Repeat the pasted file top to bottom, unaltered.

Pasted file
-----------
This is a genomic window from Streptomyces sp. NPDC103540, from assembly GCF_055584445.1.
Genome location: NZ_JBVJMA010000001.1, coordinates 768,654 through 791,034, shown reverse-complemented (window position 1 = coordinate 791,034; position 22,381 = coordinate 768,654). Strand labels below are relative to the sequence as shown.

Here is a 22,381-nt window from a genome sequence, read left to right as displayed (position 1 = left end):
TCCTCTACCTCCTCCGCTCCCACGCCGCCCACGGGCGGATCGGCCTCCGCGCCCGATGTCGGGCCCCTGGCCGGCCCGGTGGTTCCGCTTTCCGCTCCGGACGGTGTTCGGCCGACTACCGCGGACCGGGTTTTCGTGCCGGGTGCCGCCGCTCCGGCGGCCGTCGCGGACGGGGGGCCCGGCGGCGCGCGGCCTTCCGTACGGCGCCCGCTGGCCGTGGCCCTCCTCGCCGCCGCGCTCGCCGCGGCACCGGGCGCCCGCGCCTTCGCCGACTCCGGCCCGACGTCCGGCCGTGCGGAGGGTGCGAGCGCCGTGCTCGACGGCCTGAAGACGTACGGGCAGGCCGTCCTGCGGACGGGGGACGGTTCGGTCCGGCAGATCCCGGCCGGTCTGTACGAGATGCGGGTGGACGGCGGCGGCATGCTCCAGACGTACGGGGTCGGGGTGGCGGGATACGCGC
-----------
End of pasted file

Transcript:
This is a genomic window from Streptomyces sp. NPDC103540, from assembly GCF_055584445.1.
Genome location: NZ_JBVJMA010000001.1, coordinates 768,654 through 791,034, shown reverse-complemented (window position 1 = coordinate 791,034; position 22,381 = coordinate 768,654). Strand labels below are relative to the sequence as shown.

Here is a 22,381-nt window from a genome sequence, read left to right as displayed (position 1 = left end):
TCCTCTACCTCCTCCGCTCCCACGCCGCCCACGGGCGGATCGGCCTCCGCGCCCGATGTCGGGCCCCTGGCCGGCCCGGTGGTTCCGCTTTCCGCTCCGGACGGTGTTCGGCCGACTACCGCGGACCGGGTTTTCGTGCCGGGTGCCGCCGCTCCGGCGGCCGTCGCGGACGGGGGGCCCGGCGGCGCGCGGCCTTCCGTACGGCGCCCGCTGGCCGTGGCCCTCCTCGCCGCCGCGCTCGCCGCGGCACCGGGCGCCCGCGCCTTCGCCGACTCCGGCCCGACGTCCGGCCGTGCGGAGGGTGCGAGCGCCGTGCTCGACGGCCTGAAGACGTACGGGCAGGCCGTCCTGCGGACGGGGGACGGTTCGGTCCGGCAGATCCCGGCCGGTCTGTACGAGATGCGGGTGGACGGCGGCGGCATGCTCCAGACGTACGGGGTCGGGGTGGCGGGATACGCGC